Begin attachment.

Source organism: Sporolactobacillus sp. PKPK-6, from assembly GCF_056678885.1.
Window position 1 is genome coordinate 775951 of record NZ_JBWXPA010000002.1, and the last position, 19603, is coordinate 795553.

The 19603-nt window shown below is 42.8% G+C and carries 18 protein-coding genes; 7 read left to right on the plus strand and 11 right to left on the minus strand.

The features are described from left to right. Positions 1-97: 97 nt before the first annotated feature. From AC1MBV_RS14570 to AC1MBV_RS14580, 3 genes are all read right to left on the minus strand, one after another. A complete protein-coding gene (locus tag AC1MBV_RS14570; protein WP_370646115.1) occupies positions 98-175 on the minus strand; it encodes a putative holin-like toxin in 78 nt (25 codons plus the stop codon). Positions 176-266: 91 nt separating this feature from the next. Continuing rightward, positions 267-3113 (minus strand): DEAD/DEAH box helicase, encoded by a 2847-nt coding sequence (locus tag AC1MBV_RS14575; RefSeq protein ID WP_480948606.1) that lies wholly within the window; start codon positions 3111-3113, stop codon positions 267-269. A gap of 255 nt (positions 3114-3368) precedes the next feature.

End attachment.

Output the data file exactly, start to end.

Source organism: Sporolactobacillus sp. PKPK-6, from assembly GCF_056678885.1.
Window position 1 is genome coordinate 775951 of record NZ_JBWXPA010000002.1, and the last position, 19603, is coordinate 795553.

The 19603-nt window shown below is 42.8% G+C and carries 18 protein-coding genes; 7 read left to right on the plus strand and 11 right to left on the minus strand.

The features are described from left to right. Positions 1-97: 97 nt before the first annotated feature. From AC1MBV_RS14570 to AC1MBV_RS14580, 3 genes are all read right to left on the minus strand, one after another. A complete protein-coding gene (locus tag AC1MBV_RS14570; protein WP_370646115.1) occupies positions 98-175 on the minus strand; it encodes a putative holin-like toxin in 78 nt (25 codons plus the stop codon). Positions 176-266: 91 nt separating this feature from the next. Continuing rightward, positions 267-3113 (minus strand): DEAD/DEAH box helicase, encoded by a 2847-nt coding sequence (locus tag AC1MBV_RS14575; RefSeq protein ID WP_480948606.1) that lies wholly within the window; start codon positions 3111-3113, stop codon positions 267-269. A gap of 255 nt (positions 3114-3368) precedes the next feature.